Pregnancy: Introduction

Last updated: Thursday, February 07, 2019

NB: See learning outcomes for this tutorial mapped to competencies, a PDF of the whole text, and a one-page summary

  Why this subject matters…

The number of women needing to take medicines during pregnancy is increasing, in part due to women becoming pregnant at an older age, and requiring treatment for pre-existing medical problems, and/or suffering obstetric complications.  It is essential that women can make informed decisions about whether to use a medicine during their pregnancy. Therefore you need to be familiar with the stages of development of the embryo and the fetus, the potential harm that medicines can pose, and strategies to reduce any risk(s).

Teratogenicity

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Agents or factors that cross the placenta to cause congenital malformations are termed teratogens. This strict definition is often relaxed to include any agent that, directly or indirectly, causes structural or functional abnormalities in the fetus or child after birth when administered to a pregnant woman. Teratogens do not always cause abnormalities in all fetuses exposed at the critical period. For example thalidomide, which is a highly teratogenic drug, caused abnormalities in less than half of all fetuses exposed during the critical period.

The incidence of major congenital malformations in the UK general population is estimated to be between 2-3%. A high proportion of these malformations are of unknown aetiology. Some may be due to the mother's health during pregnancy or her lifestyle; only 1-2% are thought to be due to drugs.

There are diagrams illustrating when teratogens might be more likely to adversely affect specific aspects of fetal development, including this example.

The embryo is most vulnerable to teratogens during the embryonic phase, from days 18 to 55, when the cells differentiate and the major organs are formed. If differentiated cells are damaged they are unlikely to be replaced resulting in permanent malformations. During the fetal period, from day 56 until birth, organs such as the cerebral cortex and the renal glomeruli continue to develop and remain particularly susceptible to damage. Functional abnormalities such as deafness may also occur.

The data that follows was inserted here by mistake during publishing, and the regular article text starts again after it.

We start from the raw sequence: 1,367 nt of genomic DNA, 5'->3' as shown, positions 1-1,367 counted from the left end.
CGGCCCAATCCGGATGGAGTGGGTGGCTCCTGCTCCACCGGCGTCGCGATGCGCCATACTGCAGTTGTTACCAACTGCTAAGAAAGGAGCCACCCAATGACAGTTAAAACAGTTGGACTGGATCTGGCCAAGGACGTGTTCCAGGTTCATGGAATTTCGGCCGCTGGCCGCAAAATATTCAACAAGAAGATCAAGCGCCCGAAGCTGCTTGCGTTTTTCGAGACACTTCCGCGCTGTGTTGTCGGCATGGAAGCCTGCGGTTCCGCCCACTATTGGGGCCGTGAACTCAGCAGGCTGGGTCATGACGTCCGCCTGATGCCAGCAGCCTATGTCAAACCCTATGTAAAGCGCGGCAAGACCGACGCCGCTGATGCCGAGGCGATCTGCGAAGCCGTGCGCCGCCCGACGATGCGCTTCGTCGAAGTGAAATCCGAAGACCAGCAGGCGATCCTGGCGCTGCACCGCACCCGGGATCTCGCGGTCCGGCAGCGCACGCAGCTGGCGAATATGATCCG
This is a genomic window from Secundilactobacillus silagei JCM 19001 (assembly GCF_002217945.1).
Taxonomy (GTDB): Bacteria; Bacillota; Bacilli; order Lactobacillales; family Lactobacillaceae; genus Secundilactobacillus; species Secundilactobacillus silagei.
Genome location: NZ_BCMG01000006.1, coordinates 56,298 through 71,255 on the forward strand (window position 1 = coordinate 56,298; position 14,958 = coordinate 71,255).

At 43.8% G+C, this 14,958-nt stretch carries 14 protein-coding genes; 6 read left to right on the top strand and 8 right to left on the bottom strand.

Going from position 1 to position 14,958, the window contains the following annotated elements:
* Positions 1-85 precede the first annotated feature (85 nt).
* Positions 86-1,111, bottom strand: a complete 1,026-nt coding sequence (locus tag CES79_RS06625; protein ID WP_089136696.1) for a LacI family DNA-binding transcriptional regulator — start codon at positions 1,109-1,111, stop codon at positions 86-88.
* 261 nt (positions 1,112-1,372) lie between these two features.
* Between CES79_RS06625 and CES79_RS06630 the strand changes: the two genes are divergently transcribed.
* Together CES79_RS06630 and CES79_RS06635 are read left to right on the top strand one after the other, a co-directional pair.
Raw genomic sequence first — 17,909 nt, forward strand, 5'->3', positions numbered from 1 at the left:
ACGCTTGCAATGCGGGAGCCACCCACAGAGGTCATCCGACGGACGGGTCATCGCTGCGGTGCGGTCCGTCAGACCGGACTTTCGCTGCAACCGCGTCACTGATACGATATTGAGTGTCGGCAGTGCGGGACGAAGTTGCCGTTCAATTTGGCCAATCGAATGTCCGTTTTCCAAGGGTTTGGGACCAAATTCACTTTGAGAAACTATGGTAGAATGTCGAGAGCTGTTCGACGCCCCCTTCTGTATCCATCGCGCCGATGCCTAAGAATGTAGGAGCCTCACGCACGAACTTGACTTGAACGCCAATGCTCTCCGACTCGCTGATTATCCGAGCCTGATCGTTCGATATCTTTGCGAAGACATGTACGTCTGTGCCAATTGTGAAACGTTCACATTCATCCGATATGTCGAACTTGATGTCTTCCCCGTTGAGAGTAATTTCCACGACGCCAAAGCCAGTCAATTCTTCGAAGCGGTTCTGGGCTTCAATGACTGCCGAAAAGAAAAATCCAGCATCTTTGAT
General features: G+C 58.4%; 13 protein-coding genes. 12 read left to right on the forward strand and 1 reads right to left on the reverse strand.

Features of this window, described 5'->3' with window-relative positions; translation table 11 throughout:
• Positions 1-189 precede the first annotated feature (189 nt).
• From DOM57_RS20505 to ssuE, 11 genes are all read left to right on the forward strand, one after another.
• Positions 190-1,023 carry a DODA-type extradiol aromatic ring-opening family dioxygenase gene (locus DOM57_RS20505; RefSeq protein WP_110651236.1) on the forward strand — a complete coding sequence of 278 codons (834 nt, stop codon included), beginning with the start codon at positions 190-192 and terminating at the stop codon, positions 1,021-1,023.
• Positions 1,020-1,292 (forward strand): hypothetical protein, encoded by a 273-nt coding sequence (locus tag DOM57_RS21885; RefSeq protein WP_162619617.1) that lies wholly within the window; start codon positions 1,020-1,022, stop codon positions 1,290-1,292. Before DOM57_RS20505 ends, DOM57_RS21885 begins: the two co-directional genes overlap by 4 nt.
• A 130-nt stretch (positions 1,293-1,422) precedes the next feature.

A note on nomenclature
As it is difficult to know exactly what date ovulation and conception happens, the stage of a woman’s pregnancy is counted from the first day of her last menstrual period (LMP). For example, a woman who misses her period, finds out she is pregnant, and the first day of her LMP was four weeks ago, is described as ‘4 weeks pregnant’. This is despite conception only happening about 2 weeks ago.

Another term that is used is the ‘gestational age’ which is also counted from the first day of the last menstrual period. It is essential to use this nomenclature accurately, and seek clarity if necessary.

Teratogenicity is usually dose-dependent and there is normally a threshold dose below which a drug does not exert any teratogenic effects. For example the incidence major congenital malformations with carbamazepine may be dose-related. The risk of teratogenicity may also be increased if the number of concomitant drugs is increased. This has been studied especially in women with epilepsy: the incidence of malformations increases with the number of antiepileptic drugs taken.

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Teratogenicity is not the only risk posed by medicines. They can, for example, trigger spontaneous miscarriage (also known as spontaneous abortion). The background incidence of spontaneous miscarriage is about 10-20% of all pregnancies.


Animal studies

Although rodents are normally used to evaluate the safety of drugs in pregnancy during pre-clinical studies, their physiology, metabolism and development are very different to humans. It cannot be assumed that a drug that does not cause embryotoxicity, fetotoxicity or teratogenicity in animal studies can be used ‘safely’ in human pregnancies. However, if a drug does cause fetal toxicity in several animal species, this is an indicator that the same effects may occur in humans.